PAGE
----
Corporate kitchens are busy environments and the staff working finds squeezing food safety processes into their busy daily routines a common challenge. Maintaining quality and hygiene standards, managing food safety issues on top of preparing food, and serving customers often impedes the chefs, kitchen hands and waiting staff from filling out the mandatory food safety paperwork. It is during audits when hospitality managers realise how important these processes and records are to eventually pass the audit.
What is more, customers demand hospitality businesses to commit to high food safety standards to eliminate the risk of foodborne illness. Increasingly, food safety and quality issues damage the business’ reputation. Not living up to these expectations poses a significant business risk to restaurant or café owners.
The key is to implement a food safety plan that makes the business audit-ready every day.
Making sure that the business is audit-ready every day reduces costly mistakes, the risk of failing the audit and of suffering from reputation damage. Moreover, early and constant practice of implementing food safety process improvements gives your business the chance to build a food safety and quality strategy rather than reacting hectically in the run-up to the audit.
Food safety legislation and standards in New Zealand
The New Zealand Food Act 2014 administrated by the Ministry of Primary Industries (MPI) is the governing legislation for food safety in New Zealand. In addition, Food Standards Australia New Zealand (FSANZ) develops a food standards code for Australia and New Zealand, which also covers food safety. All New Zealand food businesses must comply with these regulations and standards.
What is a food safety audit?
Food safety audits check if a food business complies with these regulations and standards. During a food safety audit, the auditor assesses the hospitality businesses’ food safety management system and checks if it is compliant with the most recent food safety regulations to make sure customers and staff are safe. They also check if the recorded data matches the businesses’ food safety procedures.
Government food safety bodies provide template(s) providing a framework for all food safety tasks and relevant data records. In New Zealand, the Ministry of Primary Industries (MPI) has developed the Simply Safe & Suitable food safety plan template. New Zealand auditors commonly use this template to check if the food business is properly managing food safety.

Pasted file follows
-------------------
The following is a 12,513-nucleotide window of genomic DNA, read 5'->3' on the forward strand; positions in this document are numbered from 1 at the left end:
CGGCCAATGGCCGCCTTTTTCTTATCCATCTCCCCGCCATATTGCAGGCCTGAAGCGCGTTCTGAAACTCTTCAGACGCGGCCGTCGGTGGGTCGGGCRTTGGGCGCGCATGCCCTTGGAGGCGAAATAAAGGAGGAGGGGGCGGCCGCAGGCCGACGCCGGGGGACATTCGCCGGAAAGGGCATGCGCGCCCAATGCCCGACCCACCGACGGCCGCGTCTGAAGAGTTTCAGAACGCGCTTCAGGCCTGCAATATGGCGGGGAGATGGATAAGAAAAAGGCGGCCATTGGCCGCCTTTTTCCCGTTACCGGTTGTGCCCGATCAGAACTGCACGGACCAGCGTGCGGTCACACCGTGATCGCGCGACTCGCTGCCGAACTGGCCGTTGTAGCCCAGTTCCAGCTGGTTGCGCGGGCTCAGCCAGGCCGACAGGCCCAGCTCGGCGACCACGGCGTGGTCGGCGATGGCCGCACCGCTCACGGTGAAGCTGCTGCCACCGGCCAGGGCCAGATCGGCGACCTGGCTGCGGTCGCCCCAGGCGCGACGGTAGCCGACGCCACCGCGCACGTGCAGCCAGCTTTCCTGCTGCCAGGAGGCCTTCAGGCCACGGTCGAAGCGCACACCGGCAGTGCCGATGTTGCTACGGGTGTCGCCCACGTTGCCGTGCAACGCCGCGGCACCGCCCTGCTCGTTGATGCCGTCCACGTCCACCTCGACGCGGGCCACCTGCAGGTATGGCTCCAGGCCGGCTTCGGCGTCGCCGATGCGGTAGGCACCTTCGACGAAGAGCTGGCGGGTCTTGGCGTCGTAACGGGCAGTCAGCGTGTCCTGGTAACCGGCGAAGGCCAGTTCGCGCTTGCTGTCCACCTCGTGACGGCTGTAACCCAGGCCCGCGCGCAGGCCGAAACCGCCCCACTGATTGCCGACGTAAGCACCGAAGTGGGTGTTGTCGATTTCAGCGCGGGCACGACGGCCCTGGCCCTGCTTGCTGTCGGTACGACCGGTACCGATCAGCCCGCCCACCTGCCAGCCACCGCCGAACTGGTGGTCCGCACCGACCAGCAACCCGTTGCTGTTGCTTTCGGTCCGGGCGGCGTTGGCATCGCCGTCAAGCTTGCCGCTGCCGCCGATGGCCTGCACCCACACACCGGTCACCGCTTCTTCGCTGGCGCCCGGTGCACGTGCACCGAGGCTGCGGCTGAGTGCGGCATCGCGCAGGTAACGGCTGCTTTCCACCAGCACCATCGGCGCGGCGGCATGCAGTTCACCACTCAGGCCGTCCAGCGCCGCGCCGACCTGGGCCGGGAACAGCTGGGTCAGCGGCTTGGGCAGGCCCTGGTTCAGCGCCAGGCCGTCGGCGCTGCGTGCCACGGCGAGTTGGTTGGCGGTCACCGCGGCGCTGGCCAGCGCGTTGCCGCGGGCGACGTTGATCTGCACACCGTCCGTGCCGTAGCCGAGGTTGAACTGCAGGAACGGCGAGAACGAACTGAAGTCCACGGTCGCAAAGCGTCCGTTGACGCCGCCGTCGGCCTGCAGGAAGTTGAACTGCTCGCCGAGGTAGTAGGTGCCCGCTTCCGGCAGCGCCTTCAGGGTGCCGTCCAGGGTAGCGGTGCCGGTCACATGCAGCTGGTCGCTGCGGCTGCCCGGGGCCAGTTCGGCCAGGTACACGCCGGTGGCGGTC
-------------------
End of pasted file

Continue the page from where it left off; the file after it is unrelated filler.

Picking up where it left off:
How to prepare your business for a food safety audit
Preparing your business for an audit is an important and time-consuming project that cannot be done overnight. Any information on food safety processes that slips in the time between audits might cause significant problems when the audit happens. It is, therefore, essential to set up a food safety plan that is followed on a daily basis.
During the actual audit, each auditor will check whether all the following 7 food safety processes are implemented correctly, and all relevant food safety data is stored.
The 7 essential checks during the food safety audit
- Customer complaints and their investigation
- Staff training documents, training contents and training records
- CCP checks as well as cooling, reheating, and hot-holding reports
- Cabinet food checks reports
- Cold storage temperature checks
- Maintenance schedule visit records
- Temperature checks of delivery goods, i.e. chilled goods
The auditor will observe the food safety processes in action, ask questions and review records and documents. Ensure that the auditor can easily access all food safety data and that the whole team has a strong understanding of food safety and quality and can competently reflect the principles in their practices.
Finally, see the audit as a learning space that provides you with valuable feedback from an independent organisation on how to improve food safety, quality and improving the bottom line.
How to ensure that staff stick to the Food Safety Plan
The attitude of the whole team towards food safety plays an essential part in ensuring ongoing food safety compliance. Promoting food safety culture among staff facilitates on-time completion of all obligatory food safety tasks and the correct recording of data.
Regular training helps the team understand the importance of accurate documentation and the reasons for the implemented food safety processes. Regular internal audits are key to making sure that all processes are in place, every staff member is trained, and no data records are missing.
Digitising the Food Safety Plan increases staff commitment
Staff commitment to the food safety plan is key to enable the business to be audit-ready every day. However, busy kitchen staff might be reluctant to perform tedious manual monitoring and paperwork tasks. What is more, manual data entry errors might increase under pressure. Setting up an easy-to-use food safety plan with quick access to standard operating procedures (SOP’s) ensures that staff are using it correctly.
Digitising all food safety checklists, CCP, temperature and supplier checks, as well as training and maintenance records supports the whole team with their food safety management. In addition, remote fridge and freezer monitoring and Bluetooth probes that send the recorded data automatically to the cloud, free a significant amount of time that staff can use for other tasks.
Digitising the food safety processes minimises risk and food safety incidents. Moreover, it increases transparency significantly, as all food safety data is instantly accessible. Storing all data in one place enables you to easily generate reports to prove compliance, facilitating the compliance process.
With the help of iMonitor’s Food Safety Plan you can digitise your food safety management, saving time and money while easily ensuring ongoing compliance.